“How do women decide to begin a sexual relationship? Pricing!”
The above video showed up in my Facebook feed the other night. It’s from a purported think tank, the Austin Institute for the Study of Family and Culture, which is actually a Christian think tank/advocacy group. The video claims to be a scientific look at the “Economics of Sex” based on the concept that men want sex for its own sake but women want sex for intimacy, security and, ultimately, marriage. Therefore sex is a “resource,” subject to supply and demand, which women control. “Men know that sex is cheap these days if they know where to look!” we are told. The video then implores women to dole out the supply of their resource to men (the “demand”) in exchange for other stuff. Essentially: ‘All sex is prostitution and women are prostitutes.’ Hello, Christian Right! Thought you were in there somewhere.
There’s so much in this video that makes me mad, I almost don’t know where to start: the fact that it’s a call to female solidarity drawn and directed entirely by men; the fact that they talk about women ‘policing women’s relationship interests’ when they mean slut shaming; the comparison of the birth control pill to chemical pesticides; the blazing heteronormativity. Smart women have already chimed in on this stuff, though, so I’ll focus on the completely bullshit notion that “men want sex more than women do.” I’m not saying this statement is untrue — I’m saying it’s utter nonsense to which no truth value can be assigned.
Keep reading »
Lena Dunham is naked, or partially naked, fairly frequently on “Girls.” (So is Jemima Kirke. Both Allison Williams and Zosia Mamet keep themselves more covered up.) Some of Lena’s nudity is during sex scenes, while a bunch of others are when her character is changing clothes, sitting on the toilet, or in the bath or shower. They are intended to be awkward, uncomfortable, or even humiliating. As is a fair amount of real-life nudity, frankly.
Yesterday, during a Television Critics Association Panel, The Wrap’s TV writer Tim Molloy asked Dunham why her character is naked so much on the show. The manner in which he “asked,” led to a curt response from Dunham, and a bit of a tongue lashing from producer Judd Apatow, who called Molloy “sexist,” “misogynistic” and “offensive.” Molloy then wrote an entire article complaining about the exchange. Keep reading »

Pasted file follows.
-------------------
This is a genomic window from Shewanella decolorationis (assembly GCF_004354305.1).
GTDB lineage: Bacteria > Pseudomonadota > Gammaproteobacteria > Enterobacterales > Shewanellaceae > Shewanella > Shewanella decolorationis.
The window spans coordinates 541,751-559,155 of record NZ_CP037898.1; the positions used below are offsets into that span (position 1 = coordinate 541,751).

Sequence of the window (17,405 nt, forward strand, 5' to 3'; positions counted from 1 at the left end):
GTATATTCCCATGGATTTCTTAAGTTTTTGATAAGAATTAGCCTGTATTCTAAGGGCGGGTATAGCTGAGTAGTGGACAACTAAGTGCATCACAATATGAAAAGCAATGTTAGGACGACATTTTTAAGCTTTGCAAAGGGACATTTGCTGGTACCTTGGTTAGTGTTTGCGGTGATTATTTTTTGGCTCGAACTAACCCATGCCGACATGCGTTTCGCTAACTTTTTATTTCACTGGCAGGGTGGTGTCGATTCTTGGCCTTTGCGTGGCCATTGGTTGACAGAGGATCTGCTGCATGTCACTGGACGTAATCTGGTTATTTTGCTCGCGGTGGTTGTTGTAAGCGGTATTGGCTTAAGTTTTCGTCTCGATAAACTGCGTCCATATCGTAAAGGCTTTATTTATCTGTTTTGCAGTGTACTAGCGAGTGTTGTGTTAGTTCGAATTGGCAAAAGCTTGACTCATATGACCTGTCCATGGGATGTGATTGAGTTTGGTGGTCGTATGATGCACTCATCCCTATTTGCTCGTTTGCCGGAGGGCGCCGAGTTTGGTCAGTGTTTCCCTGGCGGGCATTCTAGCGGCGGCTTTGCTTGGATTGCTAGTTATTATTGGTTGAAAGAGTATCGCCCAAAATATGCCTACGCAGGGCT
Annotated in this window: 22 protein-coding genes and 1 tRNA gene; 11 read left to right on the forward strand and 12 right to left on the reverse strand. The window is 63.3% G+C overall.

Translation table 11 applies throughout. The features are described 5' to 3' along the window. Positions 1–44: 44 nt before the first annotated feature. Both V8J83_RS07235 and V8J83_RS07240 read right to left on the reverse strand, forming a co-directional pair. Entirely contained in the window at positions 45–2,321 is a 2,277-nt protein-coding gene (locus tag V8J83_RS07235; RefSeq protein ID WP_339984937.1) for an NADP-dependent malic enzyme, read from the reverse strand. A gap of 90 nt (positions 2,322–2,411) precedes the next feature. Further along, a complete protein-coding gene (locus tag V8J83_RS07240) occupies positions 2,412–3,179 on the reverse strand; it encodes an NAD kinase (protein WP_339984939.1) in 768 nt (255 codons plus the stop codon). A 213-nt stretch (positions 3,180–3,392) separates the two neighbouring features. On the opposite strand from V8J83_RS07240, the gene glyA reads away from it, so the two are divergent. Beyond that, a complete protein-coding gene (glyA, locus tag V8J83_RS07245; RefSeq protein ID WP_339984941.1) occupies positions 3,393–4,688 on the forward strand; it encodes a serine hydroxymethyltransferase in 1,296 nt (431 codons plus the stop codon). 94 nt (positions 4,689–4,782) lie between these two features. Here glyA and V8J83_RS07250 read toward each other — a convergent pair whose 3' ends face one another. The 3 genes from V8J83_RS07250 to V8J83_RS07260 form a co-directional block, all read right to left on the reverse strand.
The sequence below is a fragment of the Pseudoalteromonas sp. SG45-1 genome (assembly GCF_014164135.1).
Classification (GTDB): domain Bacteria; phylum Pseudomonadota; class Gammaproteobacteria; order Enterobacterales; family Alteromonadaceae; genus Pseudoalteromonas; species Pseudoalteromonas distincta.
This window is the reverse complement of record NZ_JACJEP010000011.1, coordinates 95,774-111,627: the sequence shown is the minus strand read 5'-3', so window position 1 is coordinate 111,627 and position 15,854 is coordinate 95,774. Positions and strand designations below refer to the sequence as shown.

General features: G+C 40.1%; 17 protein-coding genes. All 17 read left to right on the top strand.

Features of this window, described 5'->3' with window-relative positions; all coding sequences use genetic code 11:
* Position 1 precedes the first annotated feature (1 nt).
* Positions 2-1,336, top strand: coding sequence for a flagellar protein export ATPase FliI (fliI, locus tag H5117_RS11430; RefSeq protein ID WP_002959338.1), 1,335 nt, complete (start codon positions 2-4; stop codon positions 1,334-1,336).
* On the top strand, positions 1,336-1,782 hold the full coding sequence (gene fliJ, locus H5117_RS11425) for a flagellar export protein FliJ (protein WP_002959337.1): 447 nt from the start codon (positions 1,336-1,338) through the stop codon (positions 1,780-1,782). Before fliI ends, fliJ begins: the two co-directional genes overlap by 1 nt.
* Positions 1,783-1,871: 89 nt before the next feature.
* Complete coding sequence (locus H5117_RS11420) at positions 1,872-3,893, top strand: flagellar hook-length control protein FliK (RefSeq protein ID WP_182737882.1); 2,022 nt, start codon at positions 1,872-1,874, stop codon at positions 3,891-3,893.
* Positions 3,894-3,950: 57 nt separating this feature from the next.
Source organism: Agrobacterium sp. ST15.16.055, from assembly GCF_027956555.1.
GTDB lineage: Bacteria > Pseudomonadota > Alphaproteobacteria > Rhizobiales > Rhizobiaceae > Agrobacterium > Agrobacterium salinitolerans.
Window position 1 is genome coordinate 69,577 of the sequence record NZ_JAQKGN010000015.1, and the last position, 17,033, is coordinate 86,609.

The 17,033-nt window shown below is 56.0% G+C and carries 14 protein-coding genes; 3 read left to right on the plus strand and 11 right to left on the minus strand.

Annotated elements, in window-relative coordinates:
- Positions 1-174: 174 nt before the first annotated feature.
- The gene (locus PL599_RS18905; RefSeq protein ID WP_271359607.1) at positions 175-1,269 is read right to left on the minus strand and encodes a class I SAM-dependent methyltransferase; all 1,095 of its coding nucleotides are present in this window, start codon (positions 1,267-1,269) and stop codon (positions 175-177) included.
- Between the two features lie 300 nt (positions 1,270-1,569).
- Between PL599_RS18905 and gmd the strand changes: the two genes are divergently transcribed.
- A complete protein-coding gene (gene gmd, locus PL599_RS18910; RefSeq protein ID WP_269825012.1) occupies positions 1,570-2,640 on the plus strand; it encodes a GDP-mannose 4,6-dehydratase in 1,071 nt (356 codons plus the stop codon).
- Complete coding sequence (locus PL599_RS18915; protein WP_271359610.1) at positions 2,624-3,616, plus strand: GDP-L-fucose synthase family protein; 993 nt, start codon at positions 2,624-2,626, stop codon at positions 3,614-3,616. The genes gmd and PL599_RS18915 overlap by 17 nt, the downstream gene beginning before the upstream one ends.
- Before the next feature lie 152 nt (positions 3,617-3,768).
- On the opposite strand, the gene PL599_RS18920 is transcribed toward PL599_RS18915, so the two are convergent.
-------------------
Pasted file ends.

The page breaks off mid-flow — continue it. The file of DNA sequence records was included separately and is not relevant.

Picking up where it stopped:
Women are everywhere these days and sexuality is one area in which women have globally joined forces to have a voice. But interestingly, in all this activism, one thing that has been slightly quiet and unheard, one thing often missing, is the male voice. A lot of emphasis is being placed on empowering women, whereas a lot of stigmas and myths around sexuality are very much directed towards men. And while I don’t believe this movement is taking away men’s voices, I don’t necessarily think it’s empowering men to understand that they have a role with a voice, too.
Let’s identify some issues in which men are often blamed for perpetuating, but in actuality, men may be just as susceptible to as women. Read all six sexual issues on Your Tango…
When a woman named Christine kicked her son Chad out of the house after finding out he was gay, her dad (Chad’s grandfather) penned this awesome letter, which FCKH8 posted on their Facebook page. “You’re correct we have a ‘shame in the family’, but mistaken about what it is,” he begins. “Dad” goes on to call her choice a “hurtful,” narrow-minded” “abomination” that “goes against nature.” He tells her that he has a “fabulous (as the gays call it) grandson to raise” and doesn’t have time to deal with “a heartless b-word of a daughter.” But should she change her mind, she’s welcome to call.
Fuck yeah, Grandpa! How could Christine not change her mind after a letter like that? More Chads should have grandparents like this. [The Hollywood Gossip]
Miley Cyrus opened a can of worms when she told Rolling Stone that her “Wrecking Ball” video was inspired by the Sinead O’Connor classic, “Nothing Compares 2 U.” Naturally, this inspired the outspoken singer to pen a thousand-word missive to Miley and post it on her website. In true O’Connor fashion, her open letter cuts both ways — poignant and well, a little crazy. Some excerpts after the jump. Keep reading »